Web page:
As you'd expect of a 4G handset, the Huaweu Ascend P1 LTE has a pretty meaty specification. It's built around a dual core 1.5GHz processor with 1GB of Ram. That's a similar spec to the One XL but Samsung's S3 LTE bests both of these handsets by using a quad core processor.
Unfortunately Huawei has skimped on the internal storage, as there's only 4GB for storing apps and files rather than the 8 or 16GB available on similar phones from other manufacturers. This means that you really will have to invest in a microSD card to beef up the amount of storage space available to you.
You'll certainly want to have plenty of games, apps and media files stored on this phone, because the P1 LTE is quite a powerhouse and posted impressive scores in our benchmark tests. It's quick for browsing as it completed Sunspider in just 1949.9ms (lower is better), cut through Browser Mark V2 to post a result of 1740 and in Linpack it reached 137.351Mflop. It's fast for gaming too, as it managed to clock up 60fps in GLBenchmark's Egyptian Standard Test, while in Linpack it reached 137.351Mflops. Those scores may not be quite as fast as the HTC One XL and a bit off Samsung's S3 LTE, but they're still very quick compared to a lot of Android handsets on the market at the moment.
Of course, the key appeal of this phone is its support for 4G mobile data. We tested it out in East London near the Olympic Park on the EE network. According to EE's website the network should deliver speeds of between 8 and 10Mbps, with bursts of up to 40Mbps. EE seems to be steadily improving its 4G network. With some previous 4G handsets we struggled to get good results. However, the P1 LTE consistently delivered speeds of between 10 and 23Mbps, and sometimes even managed to reach up to 43Mbps. Of course, the network probably isn't that heavily subscribed at the moment due to the high cost of EE contracts, but it still shows that 4G can quite easily deliver speeds that are way faster than most people's home broadband connections.
The P1 LTE was actually announced quite a while ago – it was shown off at Mobile World Congress last year – and unfortunately this shows in the fact that the phone runs the 4.0 Ice Cream Sandwich version of Android rather than the latest 4.1 or 4.2 Jelly Bean release. This is quite important as Jelly Bean offers a more responsive and smoother experience than ICS thanks to the work Google has done on speeding up the user interface. As a result wede much rather use a Jelly Bean handset than an ICS one.
Nevertheless, at least Huawei hasn’t mucked around with the basic ICS interface too much. The lock screen is fairly standard and has a unlock button in the middle that you can drag any one of four ways to quickly access the camera, call log, messaging app or just to unlock the phone to the home screen. By default you've got five homescreen onto which you can place app shortcuts and widgets, and if you drag down the notifications tab you'll find quick access buttons for turning on and off stuff like Wi-Fi, Bluetooth and GPS.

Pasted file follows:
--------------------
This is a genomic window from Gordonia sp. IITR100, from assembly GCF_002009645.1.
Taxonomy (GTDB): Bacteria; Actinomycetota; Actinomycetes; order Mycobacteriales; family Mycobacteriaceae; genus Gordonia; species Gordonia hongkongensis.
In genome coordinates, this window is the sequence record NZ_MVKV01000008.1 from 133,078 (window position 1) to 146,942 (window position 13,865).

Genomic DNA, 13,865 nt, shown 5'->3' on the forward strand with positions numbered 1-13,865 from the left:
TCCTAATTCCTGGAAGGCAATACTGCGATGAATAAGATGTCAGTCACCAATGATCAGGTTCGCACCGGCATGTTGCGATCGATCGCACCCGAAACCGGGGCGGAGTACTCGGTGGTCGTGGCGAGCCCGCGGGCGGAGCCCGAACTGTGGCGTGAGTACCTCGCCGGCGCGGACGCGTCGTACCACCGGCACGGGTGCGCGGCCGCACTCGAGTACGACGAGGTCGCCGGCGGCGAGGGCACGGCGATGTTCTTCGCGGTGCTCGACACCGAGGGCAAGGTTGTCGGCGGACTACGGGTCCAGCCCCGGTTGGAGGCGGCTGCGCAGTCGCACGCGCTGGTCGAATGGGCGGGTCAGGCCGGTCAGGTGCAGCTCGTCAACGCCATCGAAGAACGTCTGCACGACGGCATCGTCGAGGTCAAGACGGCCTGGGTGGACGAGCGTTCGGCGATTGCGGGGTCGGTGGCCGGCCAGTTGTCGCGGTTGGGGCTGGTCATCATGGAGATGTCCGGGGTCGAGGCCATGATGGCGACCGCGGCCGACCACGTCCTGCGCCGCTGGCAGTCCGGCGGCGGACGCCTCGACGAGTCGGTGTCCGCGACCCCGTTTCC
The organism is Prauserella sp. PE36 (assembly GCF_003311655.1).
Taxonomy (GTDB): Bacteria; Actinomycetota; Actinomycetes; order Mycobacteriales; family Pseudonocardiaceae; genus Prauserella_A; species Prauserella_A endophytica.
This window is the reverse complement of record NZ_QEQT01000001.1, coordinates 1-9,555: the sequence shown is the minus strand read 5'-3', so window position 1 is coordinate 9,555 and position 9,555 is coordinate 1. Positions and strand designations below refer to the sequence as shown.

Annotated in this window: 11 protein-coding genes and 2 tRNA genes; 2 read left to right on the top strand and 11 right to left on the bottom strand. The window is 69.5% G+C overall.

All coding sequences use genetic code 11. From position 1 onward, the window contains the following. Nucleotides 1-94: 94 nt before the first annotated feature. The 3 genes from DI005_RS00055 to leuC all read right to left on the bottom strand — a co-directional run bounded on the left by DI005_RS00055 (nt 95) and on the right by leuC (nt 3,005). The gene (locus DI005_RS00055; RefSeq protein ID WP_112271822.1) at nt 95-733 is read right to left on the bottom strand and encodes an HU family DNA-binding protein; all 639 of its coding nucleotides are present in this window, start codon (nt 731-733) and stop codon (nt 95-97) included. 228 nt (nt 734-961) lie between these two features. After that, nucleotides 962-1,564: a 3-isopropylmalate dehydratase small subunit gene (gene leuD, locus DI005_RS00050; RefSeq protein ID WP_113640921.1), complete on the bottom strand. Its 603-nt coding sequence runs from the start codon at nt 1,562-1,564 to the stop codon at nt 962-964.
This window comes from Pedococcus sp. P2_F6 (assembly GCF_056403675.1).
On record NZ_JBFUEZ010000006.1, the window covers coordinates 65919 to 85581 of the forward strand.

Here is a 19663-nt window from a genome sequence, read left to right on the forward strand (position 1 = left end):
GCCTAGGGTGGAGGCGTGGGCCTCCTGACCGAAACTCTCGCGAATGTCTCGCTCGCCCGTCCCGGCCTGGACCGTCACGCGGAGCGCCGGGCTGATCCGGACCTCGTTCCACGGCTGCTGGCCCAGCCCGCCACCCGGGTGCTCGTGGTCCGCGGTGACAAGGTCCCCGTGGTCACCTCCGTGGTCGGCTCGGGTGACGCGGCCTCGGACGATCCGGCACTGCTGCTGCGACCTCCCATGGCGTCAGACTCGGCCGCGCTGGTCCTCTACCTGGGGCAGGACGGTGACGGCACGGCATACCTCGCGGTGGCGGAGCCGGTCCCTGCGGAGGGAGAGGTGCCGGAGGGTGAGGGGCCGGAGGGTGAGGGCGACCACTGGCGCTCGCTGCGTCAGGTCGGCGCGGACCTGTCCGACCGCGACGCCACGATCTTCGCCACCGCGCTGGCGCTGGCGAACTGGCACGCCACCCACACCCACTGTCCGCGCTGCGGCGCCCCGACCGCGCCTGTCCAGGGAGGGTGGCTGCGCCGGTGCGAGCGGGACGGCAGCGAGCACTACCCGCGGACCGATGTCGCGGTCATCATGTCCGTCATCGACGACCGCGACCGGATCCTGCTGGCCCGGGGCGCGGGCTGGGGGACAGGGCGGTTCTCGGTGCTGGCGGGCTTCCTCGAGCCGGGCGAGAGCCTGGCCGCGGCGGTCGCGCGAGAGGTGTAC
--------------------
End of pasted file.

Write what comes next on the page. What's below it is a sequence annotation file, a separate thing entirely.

Huawei has also loaded some extra apps including a back-up tool and a DLNA app that lets you share media held on your phone with other DLNA devices, or gain access to the content stored on those devices from your phone. There's also a handy file manager and the Riptide GP 3D racing game, but on the whole it's not much different to a stock version of Android, which is no bad thing in our book.
The camera has an 8 megapixel sensor and takes reasonably good shots. However, the lens isn’t the best and as a result images lack that extra bit of evenness and crispness that you get from the Galaxy S3 LTE for instance. Also, the autofocus doesn't work all that well indoors or in low light and there's a fair bit of shutter lag. The camera app does have some built-in Instagram style filters, as well as a few novelty effects that you can use to make people look obese or as if they have a huge forehead or massive nose!
When it comes to normal calls, the P1 LTE's performance is very good. The earpiece delivers loud and clean audio and the mic seems to do a good job too. It also seems to hold on to a signal reasonably well, as we didn’t experience many dropped calls while we were using it. When it comes to batter life, the P1 LTE will struggle to last a day and you may find you have to top it up in the early evening if you make a lot of use of 4G data.
The Ascend P1 LTE is certainly not a bad phone but it is a little 'last-year' with its screen, camera and performance not really rivalling the current top dogs. But that's why it's cheaper than those phones, and certainly compared to EE's other 4G offering for the same £36pm as this phone, the HTC One SV, it is definitely the better pick. But, ultimately it's 'only' £10 per month more to get some much more capable phones, so although this is the better cheap 4G option at the moment, it's still not really one we'd strongly recommend.